Half a croissant, on a plate, with a sign in front of it saying '50c'
h a l f b a k e r y
It's not a thing. It will be a thing.

idea: add, search, annotate, link, view, overview, recent, by name, random

meta: news, help, about, links, report a problem

account: browse anonymously, or get an account and write.

user:
pass:
register,


                     

Iconic News Encoding

  (+7, -1)
(+7, -1)
  [vote for,
against]

This idea is for a set of symbols or icons to report news so that the salient points can be absorbed 'at a glance' much like weather symbols. It would have to be specially tailored for news and I don't think you'd be able to avoid text entirely.

Some examples:

"Small earthquake in Chile. Few dead"

would be reported by showing a small globe with a crack through it, the ISO 3166 country code for Chile ("CL"), and half a skull and crossbones symbol

"Election in Italy; Incumbent complaining"

would be reported with a symbol of a ballot box, the code for Italy ("IT"), and an unhappy face symbol.
hippo, Apr 14 2006

My Weather Report http://www.weather....ty/hourbyhour/20500
I can easily ignore the little smear and just read the predicted tempurature and chance of rain. [Galbinus_Caeli, Apr 14 2006]

[link]






       You could probably reduce it even further to simply an ISO continent code, and a single smiley - happy or sad.   

       Or even decorate the smiley in a very simplified and highly obviously racially stereotyped manner, to combine the two items of information into one smiley - either happy or sad - in national hairstyle or skin colour or hat.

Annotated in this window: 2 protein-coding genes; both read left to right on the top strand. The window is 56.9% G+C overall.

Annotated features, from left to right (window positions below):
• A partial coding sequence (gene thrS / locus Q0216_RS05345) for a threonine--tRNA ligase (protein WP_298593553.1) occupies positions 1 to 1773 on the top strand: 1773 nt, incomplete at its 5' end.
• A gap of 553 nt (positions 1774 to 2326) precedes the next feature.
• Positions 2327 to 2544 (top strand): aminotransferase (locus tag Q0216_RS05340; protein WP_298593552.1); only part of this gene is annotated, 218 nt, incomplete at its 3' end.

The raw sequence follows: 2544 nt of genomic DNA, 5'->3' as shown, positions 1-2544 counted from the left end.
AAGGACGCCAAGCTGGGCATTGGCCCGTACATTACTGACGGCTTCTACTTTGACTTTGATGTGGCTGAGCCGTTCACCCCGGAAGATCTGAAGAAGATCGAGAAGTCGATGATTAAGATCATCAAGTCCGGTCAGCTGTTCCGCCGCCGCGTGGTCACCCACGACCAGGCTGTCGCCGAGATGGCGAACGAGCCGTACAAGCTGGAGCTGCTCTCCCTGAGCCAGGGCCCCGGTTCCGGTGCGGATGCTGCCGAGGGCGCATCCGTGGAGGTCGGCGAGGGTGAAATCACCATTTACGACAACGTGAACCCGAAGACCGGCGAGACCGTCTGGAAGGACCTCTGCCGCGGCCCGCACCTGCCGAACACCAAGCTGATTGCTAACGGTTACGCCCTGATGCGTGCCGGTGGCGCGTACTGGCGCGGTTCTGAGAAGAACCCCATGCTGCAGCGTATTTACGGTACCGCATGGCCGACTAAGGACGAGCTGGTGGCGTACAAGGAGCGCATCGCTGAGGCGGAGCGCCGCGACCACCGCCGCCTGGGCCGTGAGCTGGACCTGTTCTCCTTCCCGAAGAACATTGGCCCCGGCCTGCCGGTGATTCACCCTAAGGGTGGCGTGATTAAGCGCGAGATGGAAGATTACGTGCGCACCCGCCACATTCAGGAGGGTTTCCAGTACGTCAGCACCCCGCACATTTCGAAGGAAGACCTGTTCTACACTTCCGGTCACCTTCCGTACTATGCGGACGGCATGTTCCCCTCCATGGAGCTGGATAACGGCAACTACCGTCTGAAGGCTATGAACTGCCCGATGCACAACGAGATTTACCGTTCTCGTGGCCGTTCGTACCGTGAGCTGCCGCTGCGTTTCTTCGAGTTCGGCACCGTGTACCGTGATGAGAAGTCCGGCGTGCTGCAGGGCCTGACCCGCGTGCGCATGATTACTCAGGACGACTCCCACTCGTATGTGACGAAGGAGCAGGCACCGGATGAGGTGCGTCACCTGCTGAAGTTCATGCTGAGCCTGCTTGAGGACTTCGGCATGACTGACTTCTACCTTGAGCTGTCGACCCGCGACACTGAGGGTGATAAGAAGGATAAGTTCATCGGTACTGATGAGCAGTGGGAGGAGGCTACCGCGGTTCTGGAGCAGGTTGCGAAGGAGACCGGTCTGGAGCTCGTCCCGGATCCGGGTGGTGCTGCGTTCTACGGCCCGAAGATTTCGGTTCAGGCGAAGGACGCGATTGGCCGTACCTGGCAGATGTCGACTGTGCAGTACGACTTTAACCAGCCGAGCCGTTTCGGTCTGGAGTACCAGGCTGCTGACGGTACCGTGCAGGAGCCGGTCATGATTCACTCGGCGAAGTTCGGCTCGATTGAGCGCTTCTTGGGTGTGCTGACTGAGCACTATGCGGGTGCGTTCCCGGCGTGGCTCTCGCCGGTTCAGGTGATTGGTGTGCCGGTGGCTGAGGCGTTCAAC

Ian Tindale, Apr 14 2006
  

       would a british smiley be drinking warm beer?
po, Apr 14 2006
  

       It is hard enough to understand news reports as it is. Now you want they to have their own special language? Big Bone for you!   

       Me=(Hates icons, can never remember what they are supposed to stand for. Is that a printer, a fax machine, a shredder?)
Galbinus_Caeli, Apr 14 2006
  

       icons are great for people who cannot spell ;)
po, Apr 14 2006
  

       + Wasn't this baked in Egypt a few thousand years ago?   

       I like it. I don't see it as being a great improvement over TV news shows that have a little scrolly bar at the bottom of the screen, but it would be an improvement to those scrolly bars.   

       I don't watch news much, and like to be able to see what's happening at a glance, and to see how long I have to wait for full coverage of stories that interest me.   

       Just don't make the symbols so obscure that we need to spend a lot of time learning them. Occasionally show a map with the day's icons arranged on it, then slide them to the bottom of the screen in the order they will be covered. +
baconbrain, Apr 14 2006
  

       [phlish], I'd propose including an icon for Weird News, and an icon for Serious And Very Complicated News - either would suggest that anyone intersted read the whole story.   

       For the headline you mentioned, how about:   

       [Weird News] [explosion] [consumer product] [Japan] [no dead]
gisho, Apr 14 2006
  

       Actually, I had no trouble understanding at a glance those headlines you used. For me, I think the headlines are faster than interpreting a group of symbols would be. Which, when I think about it doesn't really make that much sense since I translate the words in to representative tokens in my head to make sense of them.   

       They're not necessarily well formed, simplistic, little pictures, but there is this blobby, rough shape accompanied by images of old Italian architecture and such that represents Italy and a flash image of a politician addressing a crowd, from behind a podium on an elevated platform, amidst falling confetti that pops in to my head when I see "election".   

       So, maybe you're right and it's only me that would prefer words.
half, Apr 14 2006
  

       Isn't this how chinese script started off? Except for the news and the TV or Internet bit.
Ling, Apr 14 2006
  
      
[annotate]
  


 

back: main index

business  computer  culture  fashion  food  halfbakery  home  other  product  public  science  sport  vehicle